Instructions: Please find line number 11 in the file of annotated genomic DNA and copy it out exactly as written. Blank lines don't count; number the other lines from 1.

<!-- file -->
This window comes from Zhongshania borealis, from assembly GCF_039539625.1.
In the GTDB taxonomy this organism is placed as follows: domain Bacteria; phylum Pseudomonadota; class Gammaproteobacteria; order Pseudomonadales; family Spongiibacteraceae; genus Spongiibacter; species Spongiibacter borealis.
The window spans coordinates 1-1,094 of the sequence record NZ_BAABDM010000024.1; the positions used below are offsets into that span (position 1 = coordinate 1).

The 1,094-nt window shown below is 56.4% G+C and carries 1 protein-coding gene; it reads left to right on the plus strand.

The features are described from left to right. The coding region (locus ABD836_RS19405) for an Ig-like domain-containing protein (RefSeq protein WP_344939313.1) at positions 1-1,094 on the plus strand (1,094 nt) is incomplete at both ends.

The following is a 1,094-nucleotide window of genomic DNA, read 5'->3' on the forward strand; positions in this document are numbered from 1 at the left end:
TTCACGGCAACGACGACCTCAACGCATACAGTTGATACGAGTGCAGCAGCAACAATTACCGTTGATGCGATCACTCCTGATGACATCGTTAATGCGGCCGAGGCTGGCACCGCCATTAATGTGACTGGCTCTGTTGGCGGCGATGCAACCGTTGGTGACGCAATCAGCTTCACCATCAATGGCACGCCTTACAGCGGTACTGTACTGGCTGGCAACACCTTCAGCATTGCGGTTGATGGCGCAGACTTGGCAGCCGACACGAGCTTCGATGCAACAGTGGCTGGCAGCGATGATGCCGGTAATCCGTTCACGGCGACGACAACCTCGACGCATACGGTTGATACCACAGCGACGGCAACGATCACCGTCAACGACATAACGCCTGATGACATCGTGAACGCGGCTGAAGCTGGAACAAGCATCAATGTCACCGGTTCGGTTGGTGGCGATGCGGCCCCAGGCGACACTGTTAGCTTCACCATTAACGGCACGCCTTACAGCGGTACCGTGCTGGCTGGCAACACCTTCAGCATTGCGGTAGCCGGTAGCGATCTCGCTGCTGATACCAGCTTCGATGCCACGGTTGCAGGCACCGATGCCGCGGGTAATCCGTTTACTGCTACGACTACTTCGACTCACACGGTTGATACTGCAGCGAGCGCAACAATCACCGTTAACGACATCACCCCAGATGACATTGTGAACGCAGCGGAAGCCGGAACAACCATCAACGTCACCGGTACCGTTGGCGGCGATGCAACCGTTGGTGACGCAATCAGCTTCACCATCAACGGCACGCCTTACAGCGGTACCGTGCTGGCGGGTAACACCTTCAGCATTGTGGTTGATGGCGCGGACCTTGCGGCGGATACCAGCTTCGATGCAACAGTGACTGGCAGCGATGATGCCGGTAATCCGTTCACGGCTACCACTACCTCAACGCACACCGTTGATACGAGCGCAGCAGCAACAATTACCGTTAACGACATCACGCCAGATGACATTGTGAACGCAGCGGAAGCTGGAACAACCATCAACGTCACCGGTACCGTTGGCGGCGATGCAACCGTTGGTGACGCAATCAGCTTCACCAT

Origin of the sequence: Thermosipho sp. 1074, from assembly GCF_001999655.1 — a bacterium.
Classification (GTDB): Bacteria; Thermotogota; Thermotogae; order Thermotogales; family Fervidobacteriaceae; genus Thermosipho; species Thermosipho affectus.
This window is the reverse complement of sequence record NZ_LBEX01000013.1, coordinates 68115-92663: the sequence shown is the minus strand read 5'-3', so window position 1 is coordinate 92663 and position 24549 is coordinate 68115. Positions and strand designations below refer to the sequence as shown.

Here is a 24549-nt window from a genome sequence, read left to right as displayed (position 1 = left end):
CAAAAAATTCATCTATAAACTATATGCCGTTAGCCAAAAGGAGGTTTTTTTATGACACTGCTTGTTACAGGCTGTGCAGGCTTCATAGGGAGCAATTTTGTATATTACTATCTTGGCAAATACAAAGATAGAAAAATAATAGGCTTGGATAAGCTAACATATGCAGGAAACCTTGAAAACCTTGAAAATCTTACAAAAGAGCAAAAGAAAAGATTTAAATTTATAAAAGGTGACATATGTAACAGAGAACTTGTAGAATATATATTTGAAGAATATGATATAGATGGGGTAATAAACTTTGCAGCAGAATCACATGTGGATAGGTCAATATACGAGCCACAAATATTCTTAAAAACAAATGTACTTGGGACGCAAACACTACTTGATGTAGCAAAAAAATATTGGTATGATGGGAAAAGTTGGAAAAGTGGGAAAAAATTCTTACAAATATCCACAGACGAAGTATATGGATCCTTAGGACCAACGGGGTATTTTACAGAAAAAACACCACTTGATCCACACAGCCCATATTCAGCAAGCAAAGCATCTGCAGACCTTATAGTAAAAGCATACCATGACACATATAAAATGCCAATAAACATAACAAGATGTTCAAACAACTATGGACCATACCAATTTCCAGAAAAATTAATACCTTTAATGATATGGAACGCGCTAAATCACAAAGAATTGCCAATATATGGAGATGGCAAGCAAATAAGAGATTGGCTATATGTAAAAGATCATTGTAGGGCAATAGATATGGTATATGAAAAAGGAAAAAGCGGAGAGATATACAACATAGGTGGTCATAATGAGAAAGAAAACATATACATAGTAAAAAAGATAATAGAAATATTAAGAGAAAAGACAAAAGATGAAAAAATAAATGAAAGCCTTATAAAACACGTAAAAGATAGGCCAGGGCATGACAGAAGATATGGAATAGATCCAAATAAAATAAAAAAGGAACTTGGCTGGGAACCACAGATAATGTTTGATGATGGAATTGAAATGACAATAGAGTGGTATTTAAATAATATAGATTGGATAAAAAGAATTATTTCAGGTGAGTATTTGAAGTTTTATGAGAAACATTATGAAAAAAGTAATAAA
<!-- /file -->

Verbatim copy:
Here is a 24549-nt window from a genome sequence, read left to right as displayed (position 1 = left end):